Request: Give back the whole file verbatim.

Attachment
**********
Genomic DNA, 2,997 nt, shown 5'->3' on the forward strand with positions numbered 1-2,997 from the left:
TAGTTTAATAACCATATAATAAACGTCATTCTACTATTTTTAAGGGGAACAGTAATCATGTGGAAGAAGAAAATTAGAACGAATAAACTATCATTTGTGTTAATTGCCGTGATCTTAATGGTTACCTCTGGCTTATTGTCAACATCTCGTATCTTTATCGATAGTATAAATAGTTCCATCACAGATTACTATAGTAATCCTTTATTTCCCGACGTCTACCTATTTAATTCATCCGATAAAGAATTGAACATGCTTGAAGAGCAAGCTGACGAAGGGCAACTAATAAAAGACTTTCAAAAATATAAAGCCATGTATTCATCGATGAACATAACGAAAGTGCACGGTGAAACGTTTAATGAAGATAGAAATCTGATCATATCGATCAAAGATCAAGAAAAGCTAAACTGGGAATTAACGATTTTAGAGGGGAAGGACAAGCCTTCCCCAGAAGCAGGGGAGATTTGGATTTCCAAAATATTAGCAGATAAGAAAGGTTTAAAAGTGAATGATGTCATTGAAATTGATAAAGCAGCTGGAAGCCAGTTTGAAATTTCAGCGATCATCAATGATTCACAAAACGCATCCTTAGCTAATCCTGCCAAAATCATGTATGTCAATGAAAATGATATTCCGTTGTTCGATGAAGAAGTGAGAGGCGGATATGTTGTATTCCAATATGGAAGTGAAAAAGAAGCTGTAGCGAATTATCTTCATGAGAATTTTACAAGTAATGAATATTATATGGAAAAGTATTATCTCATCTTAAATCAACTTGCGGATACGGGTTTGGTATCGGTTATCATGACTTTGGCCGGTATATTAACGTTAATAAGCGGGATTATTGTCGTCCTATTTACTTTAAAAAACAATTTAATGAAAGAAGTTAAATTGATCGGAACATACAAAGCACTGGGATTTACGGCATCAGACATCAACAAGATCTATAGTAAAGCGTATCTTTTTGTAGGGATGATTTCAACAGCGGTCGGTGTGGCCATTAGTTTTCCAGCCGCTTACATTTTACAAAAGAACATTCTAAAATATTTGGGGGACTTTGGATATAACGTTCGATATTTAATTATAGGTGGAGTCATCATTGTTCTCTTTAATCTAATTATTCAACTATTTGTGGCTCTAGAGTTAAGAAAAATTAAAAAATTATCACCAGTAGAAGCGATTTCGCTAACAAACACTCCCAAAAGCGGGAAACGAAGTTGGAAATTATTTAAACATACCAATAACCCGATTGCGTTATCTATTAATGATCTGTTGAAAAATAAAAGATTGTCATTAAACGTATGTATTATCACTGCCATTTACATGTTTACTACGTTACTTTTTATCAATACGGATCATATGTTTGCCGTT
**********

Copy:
Genomic DNA, 2,997 nt, shown 5'->3' on the forward strand with positions numbered 1-2,997 from the left:
TAGTTTAATAACCATATAATAAACGTCATTCTACTATTTTTAAGGGGAACAGTAATCATGTGGAAGAAGAAAATTAGAACGAATAAACTATCATTTGTGTTAATTGCCGTGATCTTAATGGTTACCTCTGGCTTATTGTCAACATCTCGTATCTTTATCGATAGTATAAATAGTTCCATCACAGATTACTATAGTAATCCTTTATTTCCCGACGTCTACCTATTTAATTCATCCGATAAAGAATTGAACATGCTTGAAGAGCAAGCTGACGAAGGGCAACTAATAAAAGACTTTCAAAAATATAAAGCCATGTATTCATCGATGAACATAACGAAAGTGCACGGTGAAACGTTTAATGAAGATAGAAATCTGATCATATCGATCAAAGATCAAGAAAAGCTAAACTGGGAATTAACGATTTTAGAGGGGAAGGACAAGCCTTCCCCAGAAGCAGGGGAGATTTGGATTTCCAAAATATTAGCAGATAAGAAAGGTTTAAAAGTGAATGATGTCATTGAAATTGATAAAGCAGCTGGAAGCCAGTTTGAAATTTCAGCGATCATCAATGATTCACAAAACGCATCCTTAGCTAATCCTGCCAAAATCATGTATGTCAATGAAAATGATATTCCGTTGTTCGATGAAGAAGTGAGAGGCGGATATGTTGTATTCCAATATGGAAGTGAAAAAGAAGCTGTAGCGAATTATCTTCATGAGAATTTTACAAGTAATGAATATTATATGGAAAAGTATTATCTCATCTTAAATCAACTTGCGGATACGGGTTTGGTATCGGTTATCATGACTTTGGCCGGTATATTAACGTTAATAAGCGGGATTATTGTCGTCCTATTTACTTTAAAAAACAATTTAATGAAAGAAGTTAAATTGATCGGAACATACAAAGCACTGGGATTTACGGCATCAGACATCAACAAGATCTATAGTAAAGCGTATCTTTTTGTAGGGATGATTTCAACAGCGGTCGGTGTGGCCATTAGTTTTCCAGCCGCTTACATTTTACAAAAGAACATTCTAAAATATTTGGGGGACTTTGGATATAACGTTCGATATTTAATTATAGGTGGAGTCATCATTGTTCTCTTTAATCTAATTATTCAACTATTTGTGGCTCTAGAGTTAAGAAAAATTAAAAAATTATCACCAGTAGAAGCGATTTCGCTAACAAACACTCCCAAAAGCGGGAAACGAAGTTGGAAATTATTTAAACATACCAATAACCCGATTGCGTTATCTATTAATGATCTGTTGAAAAATAAAAGATTGTCATTAAACGTATGTATTATCACTGCCATTTACATGTTTACTACGTTACTTTTTATCAATACGGATCATATGTTTGCCGTT